Do you know this too: Your stomach is growling and you want to quickly shove something edible between your gills. But as soon as the onions or garlic are peeled, an unpleasant smell spreads on your hands that cannot be neutralized with ordinary soap. However, there is said to be a tried and tested solution made of stainless steel.

You read that right: We are talking about a so-called stainless steel soap. As the name suggests, it is a stainless piece of metal with a micro-structured surface. This is (like normal soap) rubbed between the hands under running water after contact with raw onions, garlic or even fish and gasoline – and is intended to neutralize bad odors. Sounds absurd to you? We also asked ourselves how this would work. And we quickly decided to test a stainless steel soap. What came out of it? Read for yourself.

For our test, we used a teardrop-shaped stainless steel soap, which – in contrast to other models – is a little more expensive, but has a small special feature: the tip is flattened, so you can also get it under your fingernails if there are food residues there. If you don’t want to dig deep into your pockets, you can also choose cheaper models, such as the anti-odor soap from WMF or an even cheaper version from Goods Gadgets. But back to our practical test: To find out whether a stainless steel soap can actually neutralize unpleasant odors, we took on the final enemy: garlic. The fine tubers were professionally peeled and then cut as small as possible with a kitchen knife.

As usual, after just a few minutes, an acrid smell spread on the inner surfaces of the hands, which could not be removed even after washing with normal soap. Then the stainless steel soap was used: it was also rubbed back and forth between the hands under running water for an estimated 20 to 30 seconds. And sure enough: the pungent garlic smell was gone. To make sure it wasn’t just a coincidence, we tried again, this time peeling and chopping onions. Again an unpleasant smell spread on my hands, which this time could be significantly reduced by using the stainless steel soap, but could not be completely neutralized. In order to eliminate any remaining skepticism, a fresh fish was filleted – and this smell on the hands could also be easily minimized by using stainless steel, but a residual smell still remained on the hands.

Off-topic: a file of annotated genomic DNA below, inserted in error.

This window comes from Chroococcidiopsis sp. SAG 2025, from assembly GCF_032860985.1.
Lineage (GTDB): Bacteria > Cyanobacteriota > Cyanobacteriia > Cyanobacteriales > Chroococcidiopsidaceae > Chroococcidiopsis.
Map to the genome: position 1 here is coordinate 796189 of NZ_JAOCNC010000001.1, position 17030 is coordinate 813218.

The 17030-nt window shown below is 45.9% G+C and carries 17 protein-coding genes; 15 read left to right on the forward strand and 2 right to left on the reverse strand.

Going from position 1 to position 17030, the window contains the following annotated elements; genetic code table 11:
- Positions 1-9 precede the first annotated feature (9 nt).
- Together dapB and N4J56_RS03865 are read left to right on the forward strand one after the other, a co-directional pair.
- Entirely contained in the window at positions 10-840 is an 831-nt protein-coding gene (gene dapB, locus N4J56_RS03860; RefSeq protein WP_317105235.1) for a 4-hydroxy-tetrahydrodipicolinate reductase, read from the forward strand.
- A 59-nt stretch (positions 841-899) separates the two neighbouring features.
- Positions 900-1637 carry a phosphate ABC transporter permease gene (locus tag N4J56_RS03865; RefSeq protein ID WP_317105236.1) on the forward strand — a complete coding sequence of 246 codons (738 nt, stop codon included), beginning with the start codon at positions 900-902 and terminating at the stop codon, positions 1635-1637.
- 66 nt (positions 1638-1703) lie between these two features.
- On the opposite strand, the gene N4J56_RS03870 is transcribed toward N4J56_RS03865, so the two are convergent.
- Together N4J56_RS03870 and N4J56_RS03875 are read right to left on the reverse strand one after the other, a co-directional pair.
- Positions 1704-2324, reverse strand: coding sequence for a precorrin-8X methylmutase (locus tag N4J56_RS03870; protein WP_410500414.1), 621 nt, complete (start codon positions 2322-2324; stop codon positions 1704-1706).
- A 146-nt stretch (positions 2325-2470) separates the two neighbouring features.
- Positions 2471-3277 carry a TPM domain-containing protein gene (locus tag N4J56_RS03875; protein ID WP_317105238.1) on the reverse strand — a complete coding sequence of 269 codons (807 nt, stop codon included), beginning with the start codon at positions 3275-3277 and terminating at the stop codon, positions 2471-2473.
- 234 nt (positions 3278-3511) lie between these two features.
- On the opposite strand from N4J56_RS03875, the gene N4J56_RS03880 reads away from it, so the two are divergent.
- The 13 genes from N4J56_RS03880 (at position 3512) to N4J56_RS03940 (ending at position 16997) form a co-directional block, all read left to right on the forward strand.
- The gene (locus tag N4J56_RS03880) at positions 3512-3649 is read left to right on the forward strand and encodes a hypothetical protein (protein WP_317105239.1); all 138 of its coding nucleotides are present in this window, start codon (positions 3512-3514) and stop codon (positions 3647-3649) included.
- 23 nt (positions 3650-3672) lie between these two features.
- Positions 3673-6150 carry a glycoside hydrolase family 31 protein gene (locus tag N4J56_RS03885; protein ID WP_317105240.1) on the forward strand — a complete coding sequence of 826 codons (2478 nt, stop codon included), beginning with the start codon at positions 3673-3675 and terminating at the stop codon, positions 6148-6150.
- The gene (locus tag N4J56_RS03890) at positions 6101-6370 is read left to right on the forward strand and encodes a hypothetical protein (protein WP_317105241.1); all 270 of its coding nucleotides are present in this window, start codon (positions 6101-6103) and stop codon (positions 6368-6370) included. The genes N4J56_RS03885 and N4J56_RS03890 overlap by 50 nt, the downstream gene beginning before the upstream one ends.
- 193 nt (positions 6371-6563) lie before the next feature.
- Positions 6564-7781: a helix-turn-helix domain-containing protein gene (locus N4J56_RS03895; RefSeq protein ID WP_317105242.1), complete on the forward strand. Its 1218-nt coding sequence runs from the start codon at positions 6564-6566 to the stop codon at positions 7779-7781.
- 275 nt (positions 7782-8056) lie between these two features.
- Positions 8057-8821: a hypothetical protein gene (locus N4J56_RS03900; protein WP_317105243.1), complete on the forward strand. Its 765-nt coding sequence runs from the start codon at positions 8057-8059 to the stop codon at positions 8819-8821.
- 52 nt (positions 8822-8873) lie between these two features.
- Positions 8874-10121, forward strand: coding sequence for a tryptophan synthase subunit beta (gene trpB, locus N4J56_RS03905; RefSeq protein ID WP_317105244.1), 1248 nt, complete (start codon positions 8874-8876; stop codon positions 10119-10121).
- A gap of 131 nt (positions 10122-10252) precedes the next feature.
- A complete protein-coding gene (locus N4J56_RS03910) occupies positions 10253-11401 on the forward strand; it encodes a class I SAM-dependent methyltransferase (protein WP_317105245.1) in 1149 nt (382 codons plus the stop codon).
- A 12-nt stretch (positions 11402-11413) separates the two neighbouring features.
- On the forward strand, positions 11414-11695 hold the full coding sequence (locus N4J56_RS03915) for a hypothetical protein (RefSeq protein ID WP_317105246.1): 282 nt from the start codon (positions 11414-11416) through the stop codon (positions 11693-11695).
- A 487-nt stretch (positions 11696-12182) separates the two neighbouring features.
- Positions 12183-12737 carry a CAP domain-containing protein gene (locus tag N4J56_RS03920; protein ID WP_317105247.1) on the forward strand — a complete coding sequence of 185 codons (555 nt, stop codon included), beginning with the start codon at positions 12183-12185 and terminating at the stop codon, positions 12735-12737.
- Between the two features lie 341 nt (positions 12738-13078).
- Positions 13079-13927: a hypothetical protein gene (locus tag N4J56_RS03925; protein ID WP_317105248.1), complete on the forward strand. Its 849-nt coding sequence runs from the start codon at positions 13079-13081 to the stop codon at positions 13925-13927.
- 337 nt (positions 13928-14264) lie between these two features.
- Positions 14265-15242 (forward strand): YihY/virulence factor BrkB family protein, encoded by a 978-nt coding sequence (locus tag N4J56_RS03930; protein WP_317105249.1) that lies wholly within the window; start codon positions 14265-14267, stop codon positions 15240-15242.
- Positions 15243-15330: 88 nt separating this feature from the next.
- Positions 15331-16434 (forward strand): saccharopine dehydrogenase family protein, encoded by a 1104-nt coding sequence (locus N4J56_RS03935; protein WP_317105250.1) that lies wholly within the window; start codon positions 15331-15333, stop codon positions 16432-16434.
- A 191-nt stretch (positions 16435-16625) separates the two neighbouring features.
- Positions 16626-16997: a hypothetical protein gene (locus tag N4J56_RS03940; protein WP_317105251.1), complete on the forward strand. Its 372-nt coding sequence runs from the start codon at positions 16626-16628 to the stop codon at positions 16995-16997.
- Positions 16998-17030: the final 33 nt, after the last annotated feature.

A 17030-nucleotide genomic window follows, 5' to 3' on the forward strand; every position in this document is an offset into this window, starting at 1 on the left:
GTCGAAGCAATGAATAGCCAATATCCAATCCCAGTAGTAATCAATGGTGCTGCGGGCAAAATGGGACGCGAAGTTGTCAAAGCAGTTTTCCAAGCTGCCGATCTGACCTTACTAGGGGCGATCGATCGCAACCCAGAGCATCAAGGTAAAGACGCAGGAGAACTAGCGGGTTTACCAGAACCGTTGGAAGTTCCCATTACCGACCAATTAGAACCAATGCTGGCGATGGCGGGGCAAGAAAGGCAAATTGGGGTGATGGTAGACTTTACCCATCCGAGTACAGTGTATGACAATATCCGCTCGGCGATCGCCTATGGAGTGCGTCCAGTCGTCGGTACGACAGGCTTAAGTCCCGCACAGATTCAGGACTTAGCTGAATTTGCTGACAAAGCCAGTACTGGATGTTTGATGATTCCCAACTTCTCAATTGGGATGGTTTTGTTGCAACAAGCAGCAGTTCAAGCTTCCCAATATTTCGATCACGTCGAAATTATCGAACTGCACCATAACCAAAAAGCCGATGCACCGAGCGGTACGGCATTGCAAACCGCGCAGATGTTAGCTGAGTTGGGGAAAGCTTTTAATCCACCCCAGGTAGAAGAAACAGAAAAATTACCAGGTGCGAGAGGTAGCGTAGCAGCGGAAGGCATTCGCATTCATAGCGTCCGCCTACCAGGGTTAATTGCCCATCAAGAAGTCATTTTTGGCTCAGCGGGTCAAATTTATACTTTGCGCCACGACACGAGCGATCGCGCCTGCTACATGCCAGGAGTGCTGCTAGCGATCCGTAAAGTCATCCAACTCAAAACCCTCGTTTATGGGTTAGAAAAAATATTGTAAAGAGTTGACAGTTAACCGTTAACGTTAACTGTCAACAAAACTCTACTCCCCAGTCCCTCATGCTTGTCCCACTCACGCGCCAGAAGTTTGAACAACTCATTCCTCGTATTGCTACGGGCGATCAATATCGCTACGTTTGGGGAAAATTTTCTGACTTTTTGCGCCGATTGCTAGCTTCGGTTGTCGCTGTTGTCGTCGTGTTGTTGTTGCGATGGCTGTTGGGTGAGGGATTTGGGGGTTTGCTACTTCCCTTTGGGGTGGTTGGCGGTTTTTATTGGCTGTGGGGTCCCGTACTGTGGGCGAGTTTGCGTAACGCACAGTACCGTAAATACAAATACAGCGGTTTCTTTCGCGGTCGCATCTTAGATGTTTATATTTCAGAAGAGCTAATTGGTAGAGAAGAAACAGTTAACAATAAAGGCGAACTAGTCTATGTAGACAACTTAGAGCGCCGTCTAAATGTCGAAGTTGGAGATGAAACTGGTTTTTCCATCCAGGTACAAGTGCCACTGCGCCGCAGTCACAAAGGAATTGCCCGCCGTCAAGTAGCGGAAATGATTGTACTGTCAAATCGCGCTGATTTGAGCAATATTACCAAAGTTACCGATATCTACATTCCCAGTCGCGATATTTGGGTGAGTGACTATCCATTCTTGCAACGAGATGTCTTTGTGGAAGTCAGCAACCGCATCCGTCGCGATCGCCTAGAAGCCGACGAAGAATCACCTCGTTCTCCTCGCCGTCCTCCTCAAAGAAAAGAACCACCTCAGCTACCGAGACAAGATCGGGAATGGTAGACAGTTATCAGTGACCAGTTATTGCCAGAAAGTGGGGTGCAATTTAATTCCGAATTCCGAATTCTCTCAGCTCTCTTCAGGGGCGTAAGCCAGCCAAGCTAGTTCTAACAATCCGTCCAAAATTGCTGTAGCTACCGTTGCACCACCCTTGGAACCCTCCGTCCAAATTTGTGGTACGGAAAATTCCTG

Unfortunately, exactly how this effect comes about cannot be 100 percent scientifically proven. A possible explanation, however, would be that the odor-causing substances from garlic, onions, etc., which remain on your hands after cooking, could form a bond with a component of the surface of the steel soap. This would temporarily bind them to the steel and remove the smell from your hands. By washing the steel soap under water, this compound could finally be removed again.

So it’s all just your imagination? Even if there are no scientific studies on whether and to what extent stainless steel can actually neutralize unpleasant odors – and that the stainless steel soap was not as convincing on onions and fish as it was on garlic: we are still a fan. The very idea that smelly fingers at least after Peeling garlic is a thing of the past, making the gadget an absolute must-have in the kitchen for us. Aside from that, the reusable material is significantly more sustainable than regular soap that has to be constantly repurchased. It remains to be doubted whether it necessarily has to be the higher-priced model, as the lower-priced models (except for the flattened tip) are made of the same material and serve exactly the same purpose. So in the end it’s just a question of personal taste and wallet.

Note: Do you also have a special kitchen utensil at home that you no longer want to be without? Share your experiences with our readers – and tell us your favorite gadget that makes your everyday (kitchen) life easier. Send an email to:

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